I pity the poor sods who are given the David Brent-esque task of explaining why blatant greed and profiteering is in fact a way of treating customers fairly. They will share an attribute with Brent that underlines the comic genius of his creation – he believes what he is saying.We can only hope that lenders will come to their senses before they have to present their justifications to the regulator. Releasing their bizarre logic from the rarefied atmosphere in which it was concocted and exposing it to a wider audience could be quite shocking. Well, it will shock consumers anyway – we all know that Brent is unshockable. The main focus of the FSA’s interest on mortgage exit fees is a start. Lenders have been asked to review them, and about time too. Borrowers are being treated appallingly where fees are concerned and lenders have been getting away with it for years. And it’s not just the level of fees that is an outrageous abuse of lenders’ positions but I’ll come back to that. These same lenders considered it acceptable to set one fee when a mortgage was taken out and then change this on a whim during the course of the contract. This is eye-opening evidence of how little lenders care about their customers. Borrowers find that lenders are all over them like a rash at the sign-up stage but are then dumped on like an evicted Big Brother housemate when they want to leave. The FSA should stop tiptoeing around this subject and instruct lenders to guarantee that fees will not be changed from one end of the mortgage term to another. But the regulator should go further. We all know the level of mortgage fees has soared in recent years, not to reflect the increasing cost of administering home loans because technology has made this cheaper, but to boost a profit stream that is being squeezed in this era of low interest rates and fierce competition. The joke is on consumers who not only have to put up with fees that are out of all proportion to the cost of the service being provided, but also have to stomach lenders pretending they believe these fees match the cost of producing mortgages. Lenders have been challenged by the FSA to justify their calculations when it comes to increasing exit fees but they should be justifying all their fees. Meanwhile, enjoy the spectacle of these David Brents defending the indefensible.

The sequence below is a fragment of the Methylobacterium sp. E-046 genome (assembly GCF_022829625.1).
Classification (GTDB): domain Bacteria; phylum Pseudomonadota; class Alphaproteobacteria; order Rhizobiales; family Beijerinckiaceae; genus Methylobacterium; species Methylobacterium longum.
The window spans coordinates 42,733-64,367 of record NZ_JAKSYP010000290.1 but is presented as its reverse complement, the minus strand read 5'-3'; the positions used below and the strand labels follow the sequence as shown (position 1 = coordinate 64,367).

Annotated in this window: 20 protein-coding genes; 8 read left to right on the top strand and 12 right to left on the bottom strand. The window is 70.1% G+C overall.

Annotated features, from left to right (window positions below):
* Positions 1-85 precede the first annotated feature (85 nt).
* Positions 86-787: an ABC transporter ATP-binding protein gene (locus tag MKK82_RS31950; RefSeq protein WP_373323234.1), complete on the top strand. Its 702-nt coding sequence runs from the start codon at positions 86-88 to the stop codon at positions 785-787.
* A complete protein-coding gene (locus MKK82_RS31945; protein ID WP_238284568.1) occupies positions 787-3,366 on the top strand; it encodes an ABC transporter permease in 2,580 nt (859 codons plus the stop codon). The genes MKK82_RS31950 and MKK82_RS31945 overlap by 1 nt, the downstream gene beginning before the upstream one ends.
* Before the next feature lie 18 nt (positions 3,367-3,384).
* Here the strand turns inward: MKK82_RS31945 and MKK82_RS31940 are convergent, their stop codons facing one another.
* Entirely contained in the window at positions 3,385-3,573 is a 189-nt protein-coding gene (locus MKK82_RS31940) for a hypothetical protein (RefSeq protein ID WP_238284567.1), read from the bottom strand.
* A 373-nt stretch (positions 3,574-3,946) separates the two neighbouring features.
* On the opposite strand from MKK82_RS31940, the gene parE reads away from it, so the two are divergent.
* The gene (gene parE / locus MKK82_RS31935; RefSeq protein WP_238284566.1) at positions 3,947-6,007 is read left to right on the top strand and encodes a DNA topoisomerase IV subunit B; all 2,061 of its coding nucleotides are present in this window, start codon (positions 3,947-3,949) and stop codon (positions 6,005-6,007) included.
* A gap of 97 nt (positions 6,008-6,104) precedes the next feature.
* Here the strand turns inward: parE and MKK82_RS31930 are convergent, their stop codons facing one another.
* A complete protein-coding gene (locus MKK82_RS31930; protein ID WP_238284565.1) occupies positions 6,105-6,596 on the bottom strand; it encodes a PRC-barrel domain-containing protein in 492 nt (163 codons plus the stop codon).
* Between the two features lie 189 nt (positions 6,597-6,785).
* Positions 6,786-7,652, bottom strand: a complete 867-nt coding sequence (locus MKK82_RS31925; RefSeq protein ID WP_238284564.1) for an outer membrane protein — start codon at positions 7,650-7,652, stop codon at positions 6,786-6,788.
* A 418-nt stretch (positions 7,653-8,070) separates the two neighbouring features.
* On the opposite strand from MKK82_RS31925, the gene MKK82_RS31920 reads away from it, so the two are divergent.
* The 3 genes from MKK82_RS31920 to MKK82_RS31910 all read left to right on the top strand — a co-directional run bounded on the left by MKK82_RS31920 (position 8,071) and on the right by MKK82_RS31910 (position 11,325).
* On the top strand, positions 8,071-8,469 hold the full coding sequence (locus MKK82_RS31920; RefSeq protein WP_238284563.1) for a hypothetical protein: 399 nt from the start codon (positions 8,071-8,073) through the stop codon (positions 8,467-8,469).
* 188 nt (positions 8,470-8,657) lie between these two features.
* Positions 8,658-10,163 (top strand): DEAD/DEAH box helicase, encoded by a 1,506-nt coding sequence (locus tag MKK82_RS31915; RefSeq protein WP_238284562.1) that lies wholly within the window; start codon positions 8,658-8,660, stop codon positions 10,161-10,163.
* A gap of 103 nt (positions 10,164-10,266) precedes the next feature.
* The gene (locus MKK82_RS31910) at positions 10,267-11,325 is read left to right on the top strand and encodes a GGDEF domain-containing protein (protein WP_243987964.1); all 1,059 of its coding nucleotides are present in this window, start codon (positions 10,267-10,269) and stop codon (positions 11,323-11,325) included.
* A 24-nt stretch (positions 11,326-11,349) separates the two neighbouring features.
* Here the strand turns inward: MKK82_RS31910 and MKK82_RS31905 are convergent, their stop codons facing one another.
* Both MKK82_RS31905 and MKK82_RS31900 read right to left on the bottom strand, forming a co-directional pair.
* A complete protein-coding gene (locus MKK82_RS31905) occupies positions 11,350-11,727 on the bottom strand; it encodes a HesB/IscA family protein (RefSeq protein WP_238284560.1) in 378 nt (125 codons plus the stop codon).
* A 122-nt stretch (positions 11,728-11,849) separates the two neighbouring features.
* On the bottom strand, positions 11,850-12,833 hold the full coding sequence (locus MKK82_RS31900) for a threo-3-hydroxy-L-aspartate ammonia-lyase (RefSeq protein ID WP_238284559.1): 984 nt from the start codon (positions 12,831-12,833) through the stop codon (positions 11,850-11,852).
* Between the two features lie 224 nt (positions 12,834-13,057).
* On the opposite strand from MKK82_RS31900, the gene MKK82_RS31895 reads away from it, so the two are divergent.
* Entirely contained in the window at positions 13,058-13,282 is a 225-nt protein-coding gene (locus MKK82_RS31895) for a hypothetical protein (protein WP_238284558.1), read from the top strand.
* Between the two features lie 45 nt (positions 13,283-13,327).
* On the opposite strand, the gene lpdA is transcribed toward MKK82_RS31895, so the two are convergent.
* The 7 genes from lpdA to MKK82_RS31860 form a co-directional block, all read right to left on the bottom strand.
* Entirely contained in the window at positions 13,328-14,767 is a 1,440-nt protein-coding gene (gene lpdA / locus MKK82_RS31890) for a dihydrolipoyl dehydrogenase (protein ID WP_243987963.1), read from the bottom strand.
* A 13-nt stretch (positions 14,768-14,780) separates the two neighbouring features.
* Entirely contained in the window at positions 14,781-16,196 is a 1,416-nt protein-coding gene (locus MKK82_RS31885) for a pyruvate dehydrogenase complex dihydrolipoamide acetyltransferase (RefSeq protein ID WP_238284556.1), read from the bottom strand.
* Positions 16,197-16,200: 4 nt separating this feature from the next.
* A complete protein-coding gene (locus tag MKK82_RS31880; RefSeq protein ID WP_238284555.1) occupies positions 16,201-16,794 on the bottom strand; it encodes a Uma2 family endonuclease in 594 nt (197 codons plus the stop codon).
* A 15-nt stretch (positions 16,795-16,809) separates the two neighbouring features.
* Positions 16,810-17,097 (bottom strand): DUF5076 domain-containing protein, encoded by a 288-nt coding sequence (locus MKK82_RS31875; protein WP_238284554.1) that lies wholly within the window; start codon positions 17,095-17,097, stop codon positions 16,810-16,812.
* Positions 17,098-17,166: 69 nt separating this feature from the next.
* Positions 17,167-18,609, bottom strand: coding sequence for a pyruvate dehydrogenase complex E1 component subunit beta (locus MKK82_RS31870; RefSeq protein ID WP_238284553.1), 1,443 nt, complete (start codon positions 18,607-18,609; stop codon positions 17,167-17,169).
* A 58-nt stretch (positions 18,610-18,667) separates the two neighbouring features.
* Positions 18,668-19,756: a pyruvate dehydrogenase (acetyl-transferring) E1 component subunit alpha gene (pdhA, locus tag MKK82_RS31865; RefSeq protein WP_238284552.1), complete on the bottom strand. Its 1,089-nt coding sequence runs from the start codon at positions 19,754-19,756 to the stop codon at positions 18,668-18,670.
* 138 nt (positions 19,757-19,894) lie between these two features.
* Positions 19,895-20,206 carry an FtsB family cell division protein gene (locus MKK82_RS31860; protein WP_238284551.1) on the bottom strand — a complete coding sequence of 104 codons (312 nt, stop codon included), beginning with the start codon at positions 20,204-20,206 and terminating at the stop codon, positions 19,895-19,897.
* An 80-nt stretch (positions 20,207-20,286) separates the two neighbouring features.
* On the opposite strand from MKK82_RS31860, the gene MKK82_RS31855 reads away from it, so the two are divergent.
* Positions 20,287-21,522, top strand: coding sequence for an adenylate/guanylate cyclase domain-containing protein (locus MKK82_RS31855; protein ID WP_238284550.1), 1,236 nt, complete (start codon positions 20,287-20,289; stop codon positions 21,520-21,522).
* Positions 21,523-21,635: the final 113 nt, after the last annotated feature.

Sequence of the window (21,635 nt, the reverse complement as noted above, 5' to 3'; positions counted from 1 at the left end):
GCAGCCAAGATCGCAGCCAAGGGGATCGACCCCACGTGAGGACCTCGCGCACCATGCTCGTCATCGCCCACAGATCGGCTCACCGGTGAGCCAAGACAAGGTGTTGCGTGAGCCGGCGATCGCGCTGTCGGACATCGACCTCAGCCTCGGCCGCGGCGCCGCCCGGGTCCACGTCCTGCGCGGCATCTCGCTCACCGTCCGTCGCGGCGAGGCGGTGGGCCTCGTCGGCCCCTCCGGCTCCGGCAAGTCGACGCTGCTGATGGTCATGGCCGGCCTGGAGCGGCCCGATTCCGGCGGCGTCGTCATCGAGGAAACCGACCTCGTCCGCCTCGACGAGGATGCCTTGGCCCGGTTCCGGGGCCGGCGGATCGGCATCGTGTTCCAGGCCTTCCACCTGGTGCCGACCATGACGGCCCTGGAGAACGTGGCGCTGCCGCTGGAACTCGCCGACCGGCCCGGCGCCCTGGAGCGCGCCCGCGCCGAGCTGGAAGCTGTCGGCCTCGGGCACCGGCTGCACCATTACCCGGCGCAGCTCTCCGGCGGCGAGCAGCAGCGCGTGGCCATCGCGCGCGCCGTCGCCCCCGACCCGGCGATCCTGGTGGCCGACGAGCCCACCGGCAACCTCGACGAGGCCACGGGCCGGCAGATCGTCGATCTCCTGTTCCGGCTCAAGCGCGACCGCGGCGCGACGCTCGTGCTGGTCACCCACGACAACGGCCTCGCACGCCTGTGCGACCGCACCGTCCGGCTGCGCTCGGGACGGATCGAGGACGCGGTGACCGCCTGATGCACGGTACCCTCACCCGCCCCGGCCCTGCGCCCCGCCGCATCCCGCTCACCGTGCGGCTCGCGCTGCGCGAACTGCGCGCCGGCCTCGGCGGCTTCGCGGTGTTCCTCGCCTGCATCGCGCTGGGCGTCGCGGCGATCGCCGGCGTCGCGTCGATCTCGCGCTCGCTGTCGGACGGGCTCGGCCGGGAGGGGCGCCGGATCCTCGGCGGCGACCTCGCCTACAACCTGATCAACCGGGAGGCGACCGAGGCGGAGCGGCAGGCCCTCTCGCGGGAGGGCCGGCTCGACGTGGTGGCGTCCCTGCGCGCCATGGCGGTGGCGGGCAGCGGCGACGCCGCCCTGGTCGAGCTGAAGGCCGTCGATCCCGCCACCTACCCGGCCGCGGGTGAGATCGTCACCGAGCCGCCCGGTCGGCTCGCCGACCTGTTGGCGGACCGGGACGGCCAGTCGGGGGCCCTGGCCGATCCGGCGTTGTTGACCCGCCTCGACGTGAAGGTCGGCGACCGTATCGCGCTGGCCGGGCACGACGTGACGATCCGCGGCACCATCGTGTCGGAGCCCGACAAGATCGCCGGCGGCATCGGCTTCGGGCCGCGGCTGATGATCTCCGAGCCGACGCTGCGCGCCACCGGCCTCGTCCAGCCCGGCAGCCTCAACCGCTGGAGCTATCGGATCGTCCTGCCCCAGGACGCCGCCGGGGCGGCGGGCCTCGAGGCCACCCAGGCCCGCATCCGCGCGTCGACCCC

Pity the poor lending industry – whither its next profit line? Or perhaps it’s sympathy that lenders need rather than pity – they’re not exactly strapped for cash, are they?
LMS launched its remodelled packager-based remortgage service at Jerez last week. The revamped remortgage service is designed to be cheaper and faster, with data collation taking place at the front of the remortgage process with automation used wherever possible. Dominic Toller, director of marketing and new business at LMS, says: “Traditionally, remortgages are done in […]
The Financial Services Authority has fined Rainbow Homeloans 35,000 for systems and controls failings which exposed around 1,000 people to the risk of being sold unsuitable products.The FSA found that RHL’s management had not ensured that, as directors, they were approved to perform their regulated function and had not adequately monitored and controlled the business […]
Networks’ distinguishing characteristics are becoming clear and this is making it easier for brokers to choose the principals that best suit their business needs, says Sally Laker
In this guide, Johnson Fleming reveals what items you need to understand to gauge the impact of auto-enrolment on your business. The guide focuses on: the impact that your auto-enrolment scheme will have on you; assessing your workforce; understanding your staging date; reviewing your current provision; and modelling contribution levels and costs.
News and expert analysis straight to your inboxSign up